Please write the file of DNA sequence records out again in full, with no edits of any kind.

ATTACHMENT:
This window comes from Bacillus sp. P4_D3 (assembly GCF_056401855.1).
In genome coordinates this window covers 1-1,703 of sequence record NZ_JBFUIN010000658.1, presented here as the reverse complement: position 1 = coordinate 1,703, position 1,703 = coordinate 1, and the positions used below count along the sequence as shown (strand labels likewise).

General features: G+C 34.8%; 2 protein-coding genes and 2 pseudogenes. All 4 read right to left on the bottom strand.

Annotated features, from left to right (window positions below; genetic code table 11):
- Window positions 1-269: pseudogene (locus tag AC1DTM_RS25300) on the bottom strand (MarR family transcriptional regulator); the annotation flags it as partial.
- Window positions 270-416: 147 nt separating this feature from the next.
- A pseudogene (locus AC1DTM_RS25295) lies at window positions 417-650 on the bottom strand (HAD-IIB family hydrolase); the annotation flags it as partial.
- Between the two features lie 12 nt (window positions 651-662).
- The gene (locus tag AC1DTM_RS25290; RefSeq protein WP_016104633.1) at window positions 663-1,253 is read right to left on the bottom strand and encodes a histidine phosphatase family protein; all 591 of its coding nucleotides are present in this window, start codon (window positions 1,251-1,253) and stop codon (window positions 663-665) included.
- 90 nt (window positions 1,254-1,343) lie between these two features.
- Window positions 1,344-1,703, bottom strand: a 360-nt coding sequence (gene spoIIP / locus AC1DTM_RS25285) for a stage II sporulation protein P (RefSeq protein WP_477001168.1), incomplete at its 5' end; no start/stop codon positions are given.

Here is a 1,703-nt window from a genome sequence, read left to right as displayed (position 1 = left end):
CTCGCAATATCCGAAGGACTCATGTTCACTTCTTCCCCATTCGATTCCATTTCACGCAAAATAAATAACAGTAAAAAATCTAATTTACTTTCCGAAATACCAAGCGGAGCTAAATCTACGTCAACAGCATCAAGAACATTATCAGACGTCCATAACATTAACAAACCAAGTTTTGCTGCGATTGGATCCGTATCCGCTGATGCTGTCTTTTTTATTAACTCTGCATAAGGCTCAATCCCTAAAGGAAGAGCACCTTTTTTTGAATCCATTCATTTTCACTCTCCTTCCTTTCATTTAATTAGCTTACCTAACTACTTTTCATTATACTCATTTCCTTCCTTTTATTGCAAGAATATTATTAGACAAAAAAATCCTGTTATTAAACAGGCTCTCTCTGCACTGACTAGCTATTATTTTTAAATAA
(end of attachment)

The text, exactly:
This window comes from Bacillus sp. P4_D3 (assembly GCF_056401855.1).
In genome coordinates this window covers 1-1,703 of sequence record NZ_JBFUIN010000658.1, presented here as the reverse complement: position 1 = coordinate 1,703, position 1,703 = coordinate 1, and the positions used below count along the sequence as shown (strand labels likewise).

General features: G+C 34.8%; 2 protein-coding genes and 2 pseudogenes. All 4 read right to left on the bottom strand.

Annotated features, from left to right (window positions below; genetic code table 11):
- Window positions 1-269: pseudogene (locus tag AC1DTM_RS25300) on the bottom strand (MarR family transcriptional regulator); the annotation flags it as partial.
- Window positions 270-416: 147 nt separating this feature from the next.
- A pseudogene (locus AC1DTM_RS25295) lies at window positions 417-650 on the bottom strand (HAD-IIB family hydrolase); the annotation flags it as partial.
- Between the two features lie 12 nt (window positions 651-662).
- The gene (locus tag AC1DTM_RS25290; RefSeq protein WP_016104633.1) at window positions 663-1,253 is read right to left on the bottom strand and encodes a histidine phosphatase family protein; all 591 of its coding nucleotides are present in this window, start codon (window positions 1,251-1,253) and stop codon (window positions 663-665) included.
- 90 nt (window positions 1,254-1,343) lie between these two features.
- Window positions 1,344-1,703, bottom strand: a 360-nt coding sequence (gene spoIIP / locus AC1DTM_RS25285) for a stage II sporulation protein P (RefSeq protein WP_477001168.1), incomplete at its 5' end; no start/stop codon positions are given.

Here is a 1,703-nt window from a genome sequence, read left to right as displayed (position 1 = left end):
CTCGCAATATCCGAAGGACTCATGTTCACTTCTTCCCCATTCGATTCCATTTCACGCAAAATAAATAACAGTAAAAAATCTAATTTACTTTCCGAAATACCAAGCGGAGCTAAATCTACGTCAACAGCATCAAGAACATTATCAGACGTCCATAACATTAACAAACCAAGTTTTGCTGCGATTGGATCCGTATCCGCTGATGCTGTCTTTTTTATTAACTCTGCATAAGGCTCAATCCCTAAAGGAAGAGCACCTTTTTTTGAATCCATTCATTTTCACTCTCCTTCCTTTCATTTAATTAGCTTACCTAACTACTTTTCATTATACTCATTTCCTTCCTTTTATTGCAAGAATATTATTAGACAAAAAAATCCTGTTATTAAACAGGCTCTCTCTGCACTGACTAGCTATTATTTTTAAATAA